Because of the recent decision by American Medical Association (AMA) to classify obesity as a medical condition, questions have arisen vis-à-vis whether a claim of obesity can affect work comp.
Prior to the AMA’s decision, obesity was considered by insurance companies to be the result of poor dietary choices. Carriers regard matters of choice such as these as controllable by the insured; and therefore will not cover health conditions that arise from them.
On occasion, an insurance company will allocate indemnity payments for disability claims adjusted to include a prior condition. In fact, disclosure is encouraged, for concealment of such can result in a loss of payments altogether.
A third of all work comp claimants suffer from obesity. The shrinking of second injury funds is bad news for these claimants, who would be able to cite the AMA’s decision when applying for reimbursements if such funds were available. The good news is that New York law now makes it possible for carriers to grant apportionment to claimants with prior conditions. Furthermore, the law now recognizes morbid obesity as a pre-existing condition from which the patient is subject to recover if granted second injury funds. Needless to say, comp claims in the future will see serious debate over this issue.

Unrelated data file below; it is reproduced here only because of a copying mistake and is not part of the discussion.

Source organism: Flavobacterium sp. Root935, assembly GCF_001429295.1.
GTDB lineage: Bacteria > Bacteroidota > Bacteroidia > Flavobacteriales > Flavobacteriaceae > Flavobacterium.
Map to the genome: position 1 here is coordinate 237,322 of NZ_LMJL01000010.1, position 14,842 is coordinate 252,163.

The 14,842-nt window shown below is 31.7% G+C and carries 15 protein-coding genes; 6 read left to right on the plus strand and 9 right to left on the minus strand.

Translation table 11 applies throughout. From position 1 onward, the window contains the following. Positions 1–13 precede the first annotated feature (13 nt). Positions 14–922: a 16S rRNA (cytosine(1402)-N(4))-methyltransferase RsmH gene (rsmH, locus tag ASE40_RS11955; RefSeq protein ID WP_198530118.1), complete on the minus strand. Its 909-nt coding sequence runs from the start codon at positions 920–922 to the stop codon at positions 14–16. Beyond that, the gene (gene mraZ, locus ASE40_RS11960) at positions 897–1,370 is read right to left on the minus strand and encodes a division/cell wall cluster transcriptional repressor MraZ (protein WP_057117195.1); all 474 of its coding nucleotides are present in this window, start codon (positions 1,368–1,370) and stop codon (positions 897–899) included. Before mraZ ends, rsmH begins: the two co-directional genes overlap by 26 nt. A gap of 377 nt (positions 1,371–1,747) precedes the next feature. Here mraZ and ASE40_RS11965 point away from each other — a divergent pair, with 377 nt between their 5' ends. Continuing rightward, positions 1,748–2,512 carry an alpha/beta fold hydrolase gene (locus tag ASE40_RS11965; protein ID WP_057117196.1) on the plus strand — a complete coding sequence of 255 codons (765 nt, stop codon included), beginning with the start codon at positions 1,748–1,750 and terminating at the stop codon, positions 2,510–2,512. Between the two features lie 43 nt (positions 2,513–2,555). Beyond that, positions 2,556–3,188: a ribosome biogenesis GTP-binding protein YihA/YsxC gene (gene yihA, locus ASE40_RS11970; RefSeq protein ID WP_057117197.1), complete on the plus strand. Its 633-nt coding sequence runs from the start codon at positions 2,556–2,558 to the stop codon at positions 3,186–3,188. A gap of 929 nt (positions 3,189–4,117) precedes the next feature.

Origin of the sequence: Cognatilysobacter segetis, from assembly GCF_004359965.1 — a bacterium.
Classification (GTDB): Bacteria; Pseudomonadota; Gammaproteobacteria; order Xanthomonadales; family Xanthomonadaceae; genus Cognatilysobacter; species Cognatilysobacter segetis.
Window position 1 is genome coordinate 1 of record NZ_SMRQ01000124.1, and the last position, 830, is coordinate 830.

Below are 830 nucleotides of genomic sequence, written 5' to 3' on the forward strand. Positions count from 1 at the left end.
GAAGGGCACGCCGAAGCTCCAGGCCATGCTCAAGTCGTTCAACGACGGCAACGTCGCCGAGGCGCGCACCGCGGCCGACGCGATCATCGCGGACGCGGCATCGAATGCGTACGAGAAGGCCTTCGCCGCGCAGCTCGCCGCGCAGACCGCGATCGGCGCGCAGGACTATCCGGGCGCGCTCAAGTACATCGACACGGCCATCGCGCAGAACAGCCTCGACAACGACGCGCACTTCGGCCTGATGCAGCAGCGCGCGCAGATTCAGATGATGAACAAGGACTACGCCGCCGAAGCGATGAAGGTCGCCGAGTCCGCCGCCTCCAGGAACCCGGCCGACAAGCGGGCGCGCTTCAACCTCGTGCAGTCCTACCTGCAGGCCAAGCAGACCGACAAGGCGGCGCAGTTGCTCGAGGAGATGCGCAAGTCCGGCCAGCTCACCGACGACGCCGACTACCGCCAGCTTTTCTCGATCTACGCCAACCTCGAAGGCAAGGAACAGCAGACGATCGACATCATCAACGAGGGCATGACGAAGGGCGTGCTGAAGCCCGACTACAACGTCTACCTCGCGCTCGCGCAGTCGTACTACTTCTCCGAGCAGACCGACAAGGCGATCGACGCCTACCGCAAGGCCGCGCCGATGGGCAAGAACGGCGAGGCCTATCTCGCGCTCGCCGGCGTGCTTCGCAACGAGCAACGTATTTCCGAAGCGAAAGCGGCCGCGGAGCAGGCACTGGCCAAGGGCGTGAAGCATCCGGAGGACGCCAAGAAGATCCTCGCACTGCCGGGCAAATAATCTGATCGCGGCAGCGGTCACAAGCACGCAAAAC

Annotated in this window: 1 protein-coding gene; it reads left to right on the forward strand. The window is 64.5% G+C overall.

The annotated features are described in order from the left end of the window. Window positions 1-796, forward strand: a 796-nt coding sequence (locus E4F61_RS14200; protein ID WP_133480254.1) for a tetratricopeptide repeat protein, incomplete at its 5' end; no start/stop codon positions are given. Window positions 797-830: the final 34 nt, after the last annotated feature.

Concealment is also subject to debate. So-called “obvious” conditions such as amputations are virtually impossible to conceal. One would imagine obesity must fall into this category as well. The truth is that a claimant with obesity in his or her past, even if the condition was successfully treated, must disclose the illness, or otherwise face concealment charges. Former suffers of obesity may not want authorities prying into what they consider to be a sensitive and private matter in their personal history, should there be an investigation.
Suffolk County workmans comp lawyer, Robert Golan PC, can provide you with a free consultation for your case.Share This